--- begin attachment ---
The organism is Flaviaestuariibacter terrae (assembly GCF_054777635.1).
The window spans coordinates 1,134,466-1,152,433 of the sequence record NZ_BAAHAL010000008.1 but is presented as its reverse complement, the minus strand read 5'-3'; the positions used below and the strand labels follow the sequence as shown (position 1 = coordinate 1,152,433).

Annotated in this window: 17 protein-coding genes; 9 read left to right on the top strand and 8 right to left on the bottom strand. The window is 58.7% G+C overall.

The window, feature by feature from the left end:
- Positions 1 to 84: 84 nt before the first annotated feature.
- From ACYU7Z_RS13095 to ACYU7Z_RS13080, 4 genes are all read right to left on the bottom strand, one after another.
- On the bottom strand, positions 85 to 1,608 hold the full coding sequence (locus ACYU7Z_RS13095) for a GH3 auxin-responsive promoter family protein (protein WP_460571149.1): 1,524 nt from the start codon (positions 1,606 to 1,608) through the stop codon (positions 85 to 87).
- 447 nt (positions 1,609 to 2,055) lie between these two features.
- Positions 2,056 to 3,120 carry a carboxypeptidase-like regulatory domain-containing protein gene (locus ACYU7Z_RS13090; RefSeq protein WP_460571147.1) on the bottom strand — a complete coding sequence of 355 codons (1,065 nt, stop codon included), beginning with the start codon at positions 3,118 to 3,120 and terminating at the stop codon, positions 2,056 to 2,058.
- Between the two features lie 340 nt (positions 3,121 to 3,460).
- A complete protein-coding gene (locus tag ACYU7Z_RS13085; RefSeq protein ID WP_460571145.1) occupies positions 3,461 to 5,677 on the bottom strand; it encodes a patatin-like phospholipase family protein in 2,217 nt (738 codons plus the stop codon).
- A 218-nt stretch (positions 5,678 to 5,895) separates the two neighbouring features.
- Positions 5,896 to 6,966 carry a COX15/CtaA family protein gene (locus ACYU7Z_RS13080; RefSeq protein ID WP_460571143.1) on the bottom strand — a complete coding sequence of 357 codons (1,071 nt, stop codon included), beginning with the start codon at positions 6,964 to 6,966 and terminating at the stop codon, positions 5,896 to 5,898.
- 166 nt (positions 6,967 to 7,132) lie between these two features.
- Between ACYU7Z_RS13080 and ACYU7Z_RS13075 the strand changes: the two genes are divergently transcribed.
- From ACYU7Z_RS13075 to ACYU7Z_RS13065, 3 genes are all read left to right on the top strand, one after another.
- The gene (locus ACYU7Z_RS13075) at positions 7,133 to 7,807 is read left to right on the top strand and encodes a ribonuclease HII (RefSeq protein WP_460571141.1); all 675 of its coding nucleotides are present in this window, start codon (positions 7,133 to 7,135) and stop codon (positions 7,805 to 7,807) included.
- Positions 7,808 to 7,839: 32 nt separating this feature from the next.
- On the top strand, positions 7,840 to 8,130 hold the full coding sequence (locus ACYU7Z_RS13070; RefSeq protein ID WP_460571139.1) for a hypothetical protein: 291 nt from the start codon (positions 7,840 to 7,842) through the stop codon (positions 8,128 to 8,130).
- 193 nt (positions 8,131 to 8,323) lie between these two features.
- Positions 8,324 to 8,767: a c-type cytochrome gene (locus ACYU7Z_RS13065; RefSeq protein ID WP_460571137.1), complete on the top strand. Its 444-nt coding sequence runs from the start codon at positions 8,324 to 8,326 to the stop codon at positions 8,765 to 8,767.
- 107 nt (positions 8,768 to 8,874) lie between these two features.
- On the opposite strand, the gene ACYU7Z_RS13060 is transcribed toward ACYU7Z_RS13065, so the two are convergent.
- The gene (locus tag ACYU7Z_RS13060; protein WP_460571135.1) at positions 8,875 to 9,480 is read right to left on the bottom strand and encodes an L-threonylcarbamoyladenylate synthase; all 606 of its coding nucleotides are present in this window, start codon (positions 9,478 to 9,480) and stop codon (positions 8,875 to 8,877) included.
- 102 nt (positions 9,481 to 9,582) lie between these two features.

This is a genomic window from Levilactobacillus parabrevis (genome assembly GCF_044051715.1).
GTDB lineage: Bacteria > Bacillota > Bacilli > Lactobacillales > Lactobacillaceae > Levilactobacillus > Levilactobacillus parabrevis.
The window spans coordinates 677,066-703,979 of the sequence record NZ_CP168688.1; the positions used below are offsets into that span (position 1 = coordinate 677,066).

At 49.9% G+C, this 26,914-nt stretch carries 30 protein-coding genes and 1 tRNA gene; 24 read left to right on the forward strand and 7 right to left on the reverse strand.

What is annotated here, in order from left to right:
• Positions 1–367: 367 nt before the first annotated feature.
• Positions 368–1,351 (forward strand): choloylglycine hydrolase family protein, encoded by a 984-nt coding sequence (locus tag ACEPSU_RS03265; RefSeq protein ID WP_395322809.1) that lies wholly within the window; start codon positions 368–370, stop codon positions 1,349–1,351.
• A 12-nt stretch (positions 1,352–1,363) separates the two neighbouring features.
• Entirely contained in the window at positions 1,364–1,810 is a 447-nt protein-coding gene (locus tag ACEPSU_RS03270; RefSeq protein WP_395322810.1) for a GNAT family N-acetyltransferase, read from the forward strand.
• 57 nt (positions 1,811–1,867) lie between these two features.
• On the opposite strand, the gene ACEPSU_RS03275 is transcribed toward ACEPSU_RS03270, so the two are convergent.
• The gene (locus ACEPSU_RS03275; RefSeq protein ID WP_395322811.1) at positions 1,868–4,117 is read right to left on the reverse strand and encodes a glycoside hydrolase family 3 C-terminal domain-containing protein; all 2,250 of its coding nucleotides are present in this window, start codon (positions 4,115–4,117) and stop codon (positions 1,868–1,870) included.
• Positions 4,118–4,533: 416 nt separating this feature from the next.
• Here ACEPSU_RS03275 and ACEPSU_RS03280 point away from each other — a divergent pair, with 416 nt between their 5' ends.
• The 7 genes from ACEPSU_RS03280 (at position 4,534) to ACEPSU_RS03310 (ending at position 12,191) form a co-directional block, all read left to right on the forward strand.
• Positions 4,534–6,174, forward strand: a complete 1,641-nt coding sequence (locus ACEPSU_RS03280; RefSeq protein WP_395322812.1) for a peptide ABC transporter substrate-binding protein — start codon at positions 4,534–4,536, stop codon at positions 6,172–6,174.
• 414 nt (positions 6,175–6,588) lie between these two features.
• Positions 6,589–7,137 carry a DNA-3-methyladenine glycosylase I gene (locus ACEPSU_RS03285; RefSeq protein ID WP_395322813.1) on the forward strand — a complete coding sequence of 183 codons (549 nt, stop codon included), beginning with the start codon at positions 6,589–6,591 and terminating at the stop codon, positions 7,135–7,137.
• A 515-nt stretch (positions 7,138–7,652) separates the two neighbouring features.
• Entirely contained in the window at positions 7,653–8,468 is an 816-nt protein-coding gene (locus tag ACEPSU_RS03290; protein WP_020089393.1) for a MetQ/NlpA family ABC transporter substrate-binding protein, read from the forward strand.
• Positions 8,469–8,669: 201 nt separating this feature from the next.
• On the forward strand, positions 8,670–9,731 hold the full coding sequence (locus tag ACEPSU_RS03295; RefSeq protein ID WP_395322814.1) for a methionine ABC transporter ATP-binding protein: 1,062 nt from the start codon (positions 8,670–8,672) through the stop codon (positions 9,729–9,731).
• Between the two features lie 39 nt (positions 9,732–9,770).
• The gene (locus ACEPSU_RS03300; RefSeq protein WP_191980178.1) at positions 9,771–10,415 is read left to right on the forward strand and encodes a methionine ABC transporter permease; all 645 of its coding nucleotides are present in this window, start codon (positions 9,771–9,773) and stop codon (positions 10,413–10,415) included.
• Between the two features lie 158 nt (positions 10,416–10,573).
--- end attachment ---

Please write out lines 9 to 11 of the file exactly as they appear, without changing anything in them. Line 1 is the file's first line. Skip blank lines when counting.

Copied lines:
- Positions 2,056 to 3,120 carry a carboxypeptidase-like regulatory domain-containing protein gene (locus ACYU7Z_RS13090; RefSeq protein WP_460571147.1) on the bottom strand — a complete coding sequence of 355 codons (1,065 nt, stop codon included), beginning with the start codon at positions 3,118 to 3,120 and terminating at the stop codon, positions 2,056 to 2,058.
- Between the two features lie 340 nt (positions 3,121 to 3,460).
- A complete protein-coding gene (locus tag ACYU7Z_RS13085; RefSeq protein ID WP_460571145.1) occupies positions 3,461 to 5,677 on the bottom strand; it encodes a patatin-like phospholipase family protein in 2,217 nt (738 codons plus the stop codon).